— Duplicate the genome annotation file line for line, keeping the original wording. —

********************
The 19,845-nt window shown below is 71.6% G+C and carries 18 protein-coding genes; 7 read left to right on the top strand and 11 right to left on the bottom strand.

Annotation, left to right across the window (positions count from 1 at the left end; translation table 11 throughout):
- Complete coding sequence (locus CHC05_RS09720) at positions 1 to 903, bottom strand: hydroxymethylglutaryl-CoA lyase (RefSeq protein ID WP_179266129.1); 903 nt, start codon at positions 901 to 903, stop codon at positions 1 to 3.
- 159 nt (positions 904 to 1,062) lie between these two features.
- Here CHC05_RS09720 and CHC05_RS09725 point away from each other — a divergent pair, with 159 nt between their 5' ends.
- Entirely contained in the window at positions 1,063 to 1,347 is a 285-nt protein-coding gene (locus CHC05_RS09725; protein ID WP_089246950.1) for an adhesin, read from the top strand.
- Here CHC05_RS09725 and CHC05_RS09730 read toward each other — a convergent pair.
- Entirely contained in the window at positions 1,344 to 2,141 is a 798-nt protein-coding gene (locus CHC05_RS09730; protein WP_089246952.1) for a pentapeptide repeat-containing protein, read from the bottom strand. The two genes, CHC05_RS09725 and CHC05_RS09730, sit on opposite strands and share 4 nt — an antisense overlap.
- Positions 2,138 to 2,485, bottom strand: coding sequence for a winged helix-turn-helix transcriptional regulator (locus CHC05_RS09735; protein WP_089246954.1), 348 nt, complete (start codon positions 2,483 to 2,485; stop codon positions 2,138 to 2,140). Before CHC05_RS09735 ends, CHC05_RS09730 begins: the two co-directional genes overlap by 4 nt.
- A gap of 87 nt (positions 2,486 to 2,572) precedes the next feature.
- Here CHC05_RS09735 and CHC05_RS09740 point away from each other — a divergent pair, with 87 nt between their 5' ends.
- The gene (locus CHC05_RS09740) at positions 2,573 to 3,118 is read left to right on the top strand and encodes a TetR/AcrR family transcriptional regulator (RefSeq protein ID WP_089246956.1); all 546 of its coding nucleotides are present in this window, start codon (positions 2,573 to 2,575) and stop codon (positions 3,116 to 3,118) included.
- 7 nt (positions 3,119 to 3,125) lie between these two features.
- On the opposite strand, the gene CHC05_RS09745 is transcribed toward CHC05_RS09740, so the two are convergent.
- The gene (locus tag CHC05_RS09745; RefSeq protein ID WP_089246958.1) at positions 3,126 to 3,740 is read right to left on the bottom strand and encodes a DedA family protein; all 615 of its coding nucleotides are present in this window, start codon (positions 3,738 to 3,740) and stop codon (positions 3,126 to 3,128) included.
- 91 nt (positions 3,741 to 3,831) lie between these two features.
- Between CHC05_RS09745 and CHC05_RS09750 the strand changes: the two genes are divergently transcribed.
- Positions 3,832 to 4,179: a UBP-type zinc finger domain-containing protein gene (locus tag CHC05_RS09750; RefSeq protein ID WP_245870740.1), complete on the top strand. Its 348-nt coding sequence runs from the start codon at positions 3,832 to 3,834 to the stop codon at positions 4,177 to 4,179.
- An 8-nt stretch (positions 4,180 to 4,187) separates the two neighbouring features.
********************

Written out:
The 19,845-nt window shown below is 71.6% G+C and carries 18 protein-coding genes; 7 read left to right on the top strand and 11 right to left on the bottom strand.

Annotation, left to right across the window (positions count from 1 at the left end; translation table 11 throughout):
- Complete coding sequence (locus CHC05_RS09720) at positions 1 to 903, bottom strand: hydroxymethylglutaryl-CoA lyase (RefSeq protein ID WP_179266129.1); 903 nt, start codon at positions 901 to 903, stop codon at positions 1 to 3.
- 159 nt (positions 904 to 1,062) lie between these two features.
- Here CHC05_RS09720 and CHC05_RS09725 point away from each other — a divergent pair, with 159 nt between their 5' ends.
- Entirely contained in the window at positions 1,063 to 1,347 is a 285-nt protein-coding gene (locus CHC05_RS09725; protein ID WP_089246950.1) for an adhesin, read from the top strand.
- Here CHC05_RS09725 and CHC05_RS09730 read toward each other — a convergent pair.
- Entirely contained in the window at positions 1,344 to 2,141 is a 798-nt protein-coding gene (locus CHC05_RS09730; protein WP_089246952.1) for a pentapeptide repeat-containing protein, read from the bottom strand. The two genes, CHC05_RS09725 and CHC05_RS09730, sit on opposite strands and share 4 nt — an antisense overlap.
- Positions 2,138 to 2,485, bottom strand: coding sequence for a winged helix-turn-helix transcriptional regulator (locus CHC05_RS09735; protein WP_089246954.1), 348 nt, complete (start codon positions 2,483 to 2,485; stop codon positions 2,138 to 2,140). Before CHC05_RS09735 ends, CHC05_RS09730 begins: the two co-directional genes overlap by 4 nt.
- A gap of 87 nt (positions 2,486 to 2,572) precedes the next feature.
- Here CHC05_RS09735 and CHC05_RS09740 point away from each other — a divergent pair, with 87 nt between their 5' ends.
- The gene (locus CHC05_RS09740) at positions 2,573 to 3,118 is read left to right on the top strand and encodes a TetR/AcrR family transcriptional regulator (RefSeq protein ID WP_089246956.1); all 546 of its coding nucleotides are present in this window, start codon (positions 2,573 to 2,575) and stop codon (positions 3,116 to 3,118) included.
- 7 nt (positions 3,119 to 3,125) lie between these two features.
- On the opposite strand, the gene CHC05_RS09745 is transcribed toward CHC05_RS09740, so the two are convergent.
- The gene (locus tag CHC05_RS09745; RefSeq protein ID WP_089246958.1) at positions 3,126 to 3,740 is read right to left on the bottom strand and encodes a DedA family protein; all 615 of its coding nucleotides are present in this window, start codon (positions 3,738 to 3,740) and stop codon (positions 3,126 to 3,128) included.
- 91 nt (positions 3,741 to 3,831) lie between these two features.
- Between CHC05_RS09745 and CHC05_RS09750 the strand changes: the two genes are divergently transcribed.
- Positions 3,832 to 4,179: a UBP-type zinc finger domain-containing protein gene (locus tag CHC05_RS09750; RefSeq protein ID WP_245870740.1), complete on the top strand. Its 348-nt coding sequence runs from the start codon at positions 3,832 to 3,834 to the stop codon at positions 4,177 to 4,179.
- An 8-nt stretch (positions 4,180 to 4,187) separates the two neighbouring features.